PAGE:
The recent use of these agents markedly improved RA treatment responses, reducing pain and stiffness and enhancing patient mobility (Pal et al., 2016). Despite several randomized controlled trials and meta-analyses addressing the use of biologic agents and TOF for RA treatment being published in recent years, evidence regarding discontinuation rates due to adverse events (AE) with these drugs is still weak. In addition, accurate information concerning AE and tolerability outcomes in clinical practice is difficult to gather (Abasolo et al., 2015). Hence, considering the severity and relevance of RA, and the need for evidence regarding tolerability and safety profiles of biological agents, the main goal of the present study was to systematically evaluate the reasons for treatment discontinuation and whether the relationship between the AE and the treatment in use was confirmed in patients with RA. This manuscript is part of a larger project that evaluates all types of studies concerning treatment interruption in RA patients. Case reports were selected as the primary source of information for this systematic review because they are useful in the recognition of singularities of therapies, and are usually the first studies that report new and rare AE, describing non-ordinary situations. Furthermore, they are suitable to generate hypotheses, and can be used to explore issues further (Hung et al., 2015).

Material and Methods

This study is part of a project that evaluates the reasons for discontinuation of biological treatments in RA in all types of studies (PROSPERO register number 42016033706).

A systematic review was performed in accordance with the Preferred Reporting Items for Systematic Reviews and Meta-Analyses (PRISMA) guidelines and Cochrane Collaboration recommendations. Electronic searches were conducted in the databases Medline (Pubmed), Lilacs, Scielo, Cochrane Library, Scopus, Center for Reviews and Dissemination and International Pharmaceutical Abstracts. The descriptors for treatment discontinuation/interruption, biological agents (ABA, ADA, ANA, CER, ETA, GOL, IFX, RTX, TCZ, SEC and UST) and TOF, and rheumatoid arthritis were combined with Boolean operators (supplementary material). A manual search of the published articles was also performed. Studies in English, German, French, Italian, Spanish and Portuguese, published until December 2017, were included.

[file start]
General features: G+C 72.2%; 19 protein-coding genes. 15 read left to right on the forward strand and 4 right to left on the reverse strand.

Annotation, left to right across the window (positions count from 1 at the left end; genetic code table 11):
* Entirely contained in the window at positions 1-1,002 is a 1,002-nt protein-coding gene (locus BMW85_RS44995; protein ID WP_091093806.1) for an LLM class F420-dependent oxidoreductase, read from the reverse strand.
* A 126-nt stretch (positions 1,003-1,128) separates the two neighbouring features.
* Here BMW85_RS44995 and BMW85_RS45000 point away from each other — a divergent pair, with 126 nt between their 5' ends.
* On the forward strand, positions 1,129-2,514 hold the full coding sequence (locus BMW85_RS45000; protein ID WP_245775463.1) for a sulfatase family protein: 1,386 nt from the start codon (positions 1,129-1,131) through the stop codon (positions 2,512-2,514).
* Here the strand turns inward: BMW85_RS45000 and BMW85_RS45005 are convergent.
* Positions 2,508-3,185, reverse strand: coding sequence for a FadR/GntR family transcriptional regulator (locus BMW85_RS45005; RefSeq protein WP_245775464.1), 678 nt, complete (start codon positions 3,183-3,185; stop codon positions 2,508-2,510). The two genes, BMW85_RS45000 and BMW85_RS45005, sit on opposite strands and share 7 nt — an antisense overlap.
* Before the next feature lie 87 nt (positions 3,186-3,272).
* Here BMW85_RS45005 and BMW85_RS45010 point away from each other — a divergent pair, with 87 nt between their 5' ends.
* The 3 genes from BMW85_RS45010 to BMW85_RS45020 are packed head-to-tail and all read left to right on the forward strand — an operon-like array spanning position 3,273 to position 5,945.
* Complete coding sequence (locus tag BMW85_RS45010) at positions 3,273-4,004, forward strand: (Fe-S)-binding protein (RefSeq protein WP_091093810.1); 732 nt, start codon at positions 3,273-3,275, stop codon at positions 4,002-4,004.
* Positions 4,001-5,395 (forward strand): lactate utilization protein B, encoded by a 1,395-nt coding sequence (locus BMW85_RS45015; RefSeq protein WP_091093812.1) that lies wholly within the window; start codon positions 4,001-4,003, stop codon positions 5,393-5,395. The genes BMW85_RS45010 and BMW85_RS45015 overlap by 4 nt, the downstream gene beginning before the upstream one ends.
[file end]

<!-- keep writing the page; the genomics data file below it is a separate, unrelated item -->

Study selection

Inclusion criteria

Case report studies reporting data on discontinuation due to AE of any of the biological drugs under evaluation or TOF at any dose/regimen in patients with RA at any stage were included, including those with any comorbidity.

Exclusion criteria

We excluded studies that did not mention interruption to treatment, or where the patient died without interrupting the treatment.

Data screening

Two independent reviewers screened titles and abstracts to identify irrelevant records. In a second stage, full-text articles were independently evaluated by these two researchers to select studies for inclusion; differences were resolved by consensus with a third reviewer.

Data extraction

Two reviewers independently extracted into Excel spreadsheets data from the selected studies on: (i) patient characteristics (age, gender, time of disease), (ii) clinical data (comorbidities, previous medication), (iii) therapies (biological drug or TOF dosage, administration route, concomitant drugs), (iv) AE (time of biological drug or TOF use until AE, first symptoms, reason for discontinuation, if the AE stopped after discontinuation and information about treatment re-introduction) and (v) information about the potential relationship of the AE with the drug.


All discontinuations due to AE related to the biological drug or TOF in RA patients were described. These AE were considered as adverse drugs reactions. When a confirmed relationship was reported between the reaction onset and the drug, they were described separately one by one in descriptive tables; whereas for AE possibly or probably related to the drug (no confirmed relationship between the AE and the biological agent), events were described according to the system affected (i.e. skin diseases, hematological disorders). Qualitative and quantitative comparisons were performed when possible to obtain a broader overview of all reported discontinuations.


This study is part of a project that aims to explore the discontinuation of biological treatment for RA reported in all types of studies. In the search for articles, all study types were searched simultaneously. In the current article, only the case reports are described.

In the first stage of the search for articles, 4,418 articles were found (Figure 1). Of these, 643 were duplicates and 2,766 were excluded based on their title and/or abstract. The other remaining 1,009 articles were fully read. Among these articles, 162 were the case reports included in this study. When interruptions due to an AE were reported for more than one drug in the same case report, multiple registers concerning each drug were created in order to separately describe each one of the AE, being called A, B and so on.